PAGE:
Is It People or Persons?

When I want to refer to more than one person, which word should I use: people or persons? The Writer's Digest editors answer that question in this Grammar Rules post.
Publish date:

When I want to refer to more than one person, which word should I use: Is it people or persons? The Writer's Digest editors answer that question in this Grammar Rules post.

Image placeholder title

Q: What is the correct way to write the following sentence: "Mark was one of the most generous persons I've ever met," or "Mark was one of the most generous people I've ever met"? Help!—Mark

A: Ironically, Webster’s New World College Dictionary’s definition of “people” uses the word “persons” five times. Why? The meaning of both words is nearly identical. Nearly.

Both refer to groups of humans, but traditionally “people” describes a general group while “persons” portrays a smaller, more specific group. For example: At least 500 people attended the concert. Here, the concert goers are a large general group. The nine persons on the baseball team are bald. The ballplayers mentioned in this sentence are specific, therefore persons is the better choice.

The use of the word “persons” isn’t too popular anymore, though, as references like the AP Stylebook and The New York Times recommend only using “persons” if it’s in a direct quote or part of a title (e.g., Bureau of Missing Persons).

Your best bet is to say, Mark was one of the most generous people I’ve ever met. But it’s a style issue, and as long as you abide by the distinctions above, “persons” can be an acceptable word choice. Unless, of course, your editor refers to the AP Stylebook as the “The Bible.”

Brian A. Klems is the online managing editor of Writer’s Digest magazine.

Have a question for me? Feel free to post it in the comments section below or e-mail me at with “Q&Q” in the subject line. Come back each Friday as I try to give you more insight into the writing life.


For the Travel and Nature Writer: Keeping Your Mind Sharp and Words Insightful

Dr. Caitlin O'Connell shares some insight for travel and nature writers, including how travel helps keep your mind sharp and words insightful, whether you're writing fiction, nonfiction, sports, politics, or something else entirely.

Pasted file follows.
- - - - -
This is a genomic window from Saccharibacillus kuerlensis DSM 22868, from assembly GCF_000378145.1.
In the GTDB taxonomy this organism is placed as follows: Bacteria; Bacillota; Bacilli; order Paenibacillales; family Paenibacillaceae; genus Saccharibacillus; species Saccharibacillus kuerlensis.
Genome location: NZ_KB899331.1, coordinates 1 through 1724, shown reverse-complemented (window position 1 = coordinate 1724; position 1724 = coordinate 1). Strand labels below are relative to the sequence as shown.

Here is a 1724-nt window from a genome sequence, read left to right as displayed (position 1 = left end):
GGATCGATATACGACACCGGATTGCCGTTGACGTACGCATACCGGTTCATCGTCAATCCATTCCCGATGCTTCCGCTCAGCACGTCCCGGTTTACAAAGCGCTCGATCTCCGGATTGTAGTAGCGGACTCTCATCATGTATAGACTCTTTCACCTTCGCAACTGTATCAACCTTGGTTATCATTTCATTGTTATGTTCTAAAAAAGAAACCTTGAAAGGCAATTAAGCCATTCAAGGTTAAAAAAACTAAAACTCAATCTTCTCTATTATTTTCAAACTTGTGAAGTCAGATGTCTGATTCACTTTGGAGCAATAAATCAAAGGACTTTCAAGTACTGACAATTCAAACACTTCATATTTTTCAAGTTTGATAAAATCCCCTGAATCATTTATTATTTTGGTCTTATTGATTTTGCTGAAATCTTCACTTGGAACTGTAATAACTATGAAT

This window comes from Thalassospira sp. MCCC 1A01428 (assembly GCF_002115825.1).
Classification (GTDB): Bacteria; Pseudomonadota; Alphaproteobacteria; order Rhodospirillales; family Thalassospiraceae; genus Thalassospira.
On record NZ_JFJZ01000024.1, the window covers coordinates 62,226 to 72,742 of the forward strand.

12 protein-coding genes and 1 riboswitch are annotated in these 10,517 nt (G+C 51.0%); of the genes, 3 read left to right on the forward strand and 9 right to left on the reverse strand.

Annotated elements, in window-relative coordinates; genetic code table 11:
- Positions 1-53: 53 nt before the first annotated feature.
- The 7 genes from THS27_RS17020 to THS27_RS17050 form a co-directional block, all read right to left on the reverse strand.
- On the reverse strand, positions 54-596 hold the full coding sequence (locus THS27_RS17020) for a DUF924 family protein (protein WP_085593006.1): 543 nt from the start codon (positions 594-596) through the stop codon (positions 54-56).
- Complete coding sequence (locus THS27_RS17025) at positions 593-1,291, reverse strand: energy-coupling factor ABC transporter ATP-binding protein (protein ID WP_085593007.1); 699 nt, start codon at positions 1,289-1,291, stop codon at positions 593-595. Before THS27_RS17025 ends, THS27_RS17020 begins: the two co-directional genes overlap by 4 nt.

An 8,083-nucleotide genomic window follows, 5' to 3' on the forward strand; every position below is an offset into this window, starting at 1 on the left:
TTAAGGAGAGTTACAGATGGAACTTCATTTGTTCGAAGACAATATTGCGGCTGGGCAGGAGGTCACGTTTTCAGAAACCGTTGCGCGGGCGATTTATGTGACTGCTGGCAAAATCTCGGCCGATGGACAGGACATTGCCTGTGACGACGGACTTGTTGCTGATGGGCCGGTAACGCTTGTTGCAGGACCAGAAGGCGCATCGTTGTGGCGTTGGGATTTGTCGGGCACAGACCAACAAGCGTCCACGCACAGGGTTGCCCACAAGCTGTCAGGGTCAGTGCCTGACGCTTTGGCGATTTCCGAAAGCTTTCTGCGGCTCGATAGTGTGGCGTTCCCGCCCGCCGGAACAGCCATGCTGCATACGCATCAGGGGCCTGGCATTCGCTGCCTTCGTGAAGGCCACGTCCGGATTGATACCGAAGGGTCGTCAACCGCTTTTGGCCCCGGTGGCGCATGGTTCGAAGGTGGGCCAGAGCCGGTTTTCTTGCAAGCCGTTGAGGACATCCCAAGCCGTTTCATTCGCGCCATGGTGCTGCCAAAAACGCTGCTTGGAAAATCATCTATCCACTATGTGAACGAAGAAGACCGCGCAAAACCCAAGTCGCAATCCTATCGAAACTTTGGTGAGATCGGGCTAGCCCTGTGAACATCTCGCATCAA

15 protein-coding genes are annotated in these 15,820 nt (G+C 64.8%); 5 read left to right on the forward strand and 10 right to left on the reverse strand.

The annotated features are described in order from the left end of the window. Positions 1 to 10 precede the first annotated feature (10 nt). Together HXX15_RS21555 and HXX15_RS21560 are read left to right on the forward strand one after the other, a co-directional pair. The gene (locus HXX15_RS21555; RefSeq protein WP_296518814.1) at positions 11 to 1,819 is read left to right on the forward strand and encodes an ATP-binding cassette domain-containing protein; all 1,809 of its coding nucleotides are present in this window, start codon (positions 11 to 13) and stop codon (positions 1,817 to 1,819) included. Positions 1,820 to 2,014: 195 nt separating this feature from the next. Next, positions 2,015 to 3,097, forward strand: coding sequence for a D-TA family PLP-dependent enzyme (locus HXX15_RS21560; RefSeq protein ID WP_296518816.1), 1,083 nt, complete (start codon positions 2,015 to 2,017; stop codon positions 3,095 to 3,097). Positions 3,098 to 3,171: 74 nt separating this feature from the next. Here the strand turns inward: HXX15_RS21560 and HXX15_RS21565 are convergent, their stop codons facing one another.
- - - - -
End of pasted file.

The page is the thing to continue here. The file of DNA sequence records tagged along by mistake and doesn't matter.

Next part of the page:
Olga Grushin: The No Man's Land Between Genres

Award-winning author Olga Grushin discusses what it meant to wade into a new genre and how she put her spin on the fairy tale retelling.

Poetic Forms

Rannaigecht Mor Gairit: Poetic Forms

Poetic Form Fridays are made to share various poetic forms. This week, we look at the rannaigecht mor gairit, a variant form of the rannaigecht.


The Writer, The Inner Critic, & The Slacker

Author and writing professor Alexander Weinstein explains the three parts of a writer's psyche, how they can work against the writer, and how to utilize them for success.


Todd Stottlemyre: On Mixing and Bending Genres

Author Todd Stottlemyre explains how he combined fiction and nonfiction in his latest book and what it meant as a writer to share his personal experiences.


Plot Twist Story Prompts: Take a Trip

Every good story needs a nice (or not so nice) turn or two to keep it interesting. This week, have a character take a trip somewhere.


Making the Switch from Romance to Women’s Fiction

In this article, author Jennifer Probst explains the differences between romance and women's fiction, the importance of both, and how you can make the genre switch.


Stephanie Wrobel: On Writing an Unusual Hero

Author Stephanie Wrobel explains how she came to write about mental illness and how it affects familial relationships, as well as getting inside the head of an unusual character.


Who Are the Inaugural Poets for United States Presidents?

Here is a list of the inaugural poets for United States Presidential Inauguration Days from Robert Frost to Amanda Gorman. This post also touches on who an inaugural poet is and which presidents have had them at their inaugurations.